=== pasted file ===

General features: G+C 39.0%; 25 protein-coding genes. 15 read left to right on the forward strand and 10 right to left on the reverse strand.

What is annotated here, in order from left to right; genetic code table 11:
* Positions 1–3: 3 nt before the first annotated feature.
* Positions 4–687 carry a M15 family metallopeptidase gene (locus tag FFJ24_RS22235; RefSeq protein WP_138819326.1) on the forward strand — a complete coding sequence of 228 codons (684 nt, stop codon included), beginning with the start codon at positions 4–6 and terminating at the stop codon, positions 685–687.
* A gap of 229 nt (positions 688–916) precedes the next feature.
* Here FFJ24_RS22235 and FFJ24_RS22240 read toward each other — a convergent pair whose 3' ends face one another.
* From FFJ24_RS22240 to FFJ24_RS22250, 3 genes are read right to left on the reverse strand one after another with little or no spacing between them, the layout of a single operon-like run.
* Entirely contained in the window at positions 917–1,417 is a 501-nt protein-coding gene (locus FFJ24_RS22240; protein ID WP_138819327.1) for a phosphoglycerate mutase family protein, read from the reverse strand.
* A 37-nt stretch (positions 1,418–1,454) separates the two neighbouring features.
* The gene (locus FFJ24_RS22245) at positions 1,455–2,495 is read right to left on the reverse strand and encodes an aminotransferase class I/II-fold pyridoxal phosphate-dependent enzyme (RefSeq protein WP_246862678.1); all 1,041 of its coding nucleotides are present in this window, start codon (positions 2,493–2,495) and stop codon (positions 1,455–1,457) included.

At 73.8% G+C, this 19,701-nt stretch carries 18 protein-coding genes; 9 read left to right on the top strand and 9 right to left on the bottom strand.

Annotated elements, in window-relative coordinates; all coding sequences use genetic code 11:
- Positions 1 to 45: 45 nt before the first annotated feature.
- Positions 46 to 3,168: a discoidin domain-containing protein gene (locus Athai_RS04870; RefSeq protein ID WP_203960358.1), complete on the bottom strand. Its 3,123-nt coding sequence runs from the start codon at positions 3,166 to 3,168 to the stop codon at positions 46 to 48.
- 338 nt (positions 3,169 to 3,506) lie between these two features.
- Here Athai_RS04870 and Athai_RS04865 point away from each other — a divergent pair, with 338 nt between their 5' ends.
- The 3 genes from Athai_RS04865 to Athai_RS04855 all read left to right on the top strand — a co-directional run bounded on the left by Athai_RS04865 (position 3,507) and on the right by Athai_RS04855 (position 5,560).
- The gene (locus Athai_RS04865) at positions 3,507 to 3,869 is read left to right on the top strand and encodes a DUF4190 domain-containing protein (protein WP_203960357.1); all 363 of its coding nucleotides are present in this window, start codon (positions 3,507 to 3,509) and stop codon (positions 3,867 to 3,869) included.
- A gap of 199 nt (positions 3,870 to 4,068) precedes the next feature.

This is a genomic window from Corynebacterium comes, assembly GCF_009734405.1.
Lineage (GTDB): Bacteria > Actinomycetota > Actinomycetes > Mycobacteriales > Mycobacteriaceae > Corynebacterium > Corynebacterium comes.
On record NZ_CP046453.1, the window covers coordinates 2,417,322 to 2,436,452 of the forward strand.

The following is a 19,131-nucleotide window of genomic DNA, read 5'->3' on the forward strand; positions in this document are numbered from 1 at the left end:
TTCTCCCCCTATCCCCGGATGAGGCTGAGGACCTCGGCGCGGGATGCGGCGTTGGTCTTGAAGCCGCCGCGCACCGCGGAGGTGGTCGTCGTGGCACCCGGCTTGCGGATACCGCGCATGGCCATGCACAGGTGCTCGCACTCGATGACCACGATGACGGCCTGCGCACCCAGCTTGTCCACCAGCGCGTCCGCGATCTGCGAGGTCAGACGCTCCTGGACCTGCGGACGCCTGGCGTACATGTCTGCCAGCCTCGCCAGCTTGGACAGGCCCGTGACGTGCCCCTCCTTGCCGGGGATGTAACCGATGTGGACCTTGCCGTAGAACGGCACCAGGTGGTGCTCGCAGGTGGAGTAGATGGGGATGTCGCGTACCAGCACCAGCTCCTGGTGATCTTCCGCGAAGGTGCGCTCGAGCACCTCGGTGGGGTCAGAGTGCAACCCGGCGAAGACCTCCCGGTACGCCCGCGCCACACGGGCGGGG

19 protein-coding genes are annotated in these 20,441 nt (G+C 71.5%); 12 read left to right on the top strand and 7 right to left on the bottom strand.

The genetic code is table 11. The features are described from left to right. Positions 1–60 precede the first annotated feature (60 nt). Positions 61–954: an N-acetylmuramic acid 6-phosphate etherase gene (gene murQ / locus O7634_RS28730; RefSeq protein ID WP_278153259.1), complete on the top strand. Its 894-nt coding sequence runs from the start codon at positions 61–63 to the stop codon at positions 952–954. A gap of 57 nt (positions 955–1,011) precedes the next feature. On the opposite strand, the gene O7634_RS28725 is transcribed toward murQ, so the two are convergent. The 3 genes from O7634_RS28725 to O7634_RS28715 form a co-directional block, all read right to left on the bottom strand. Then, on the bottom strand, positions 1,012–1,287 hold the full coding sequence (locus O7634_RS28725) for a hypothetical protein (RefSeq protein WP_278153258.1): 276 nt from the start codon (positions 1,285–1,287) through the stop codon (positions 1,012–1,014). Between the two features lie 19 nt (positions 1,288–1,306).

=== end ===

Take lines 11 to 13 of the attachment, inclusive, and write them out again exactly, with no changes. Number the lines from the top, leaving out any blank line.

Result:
At 73.8% G+C, this 19,701-nt stretch carries 18 protein-coding genes; 9 read left to right on the top strand and 9 right to left on the bottom strand.

Annotated elements, in window-relative coordinates; all coding sequences use genetic code 11:
- Positions 1 to 45: 45 nt before the first annotated feature.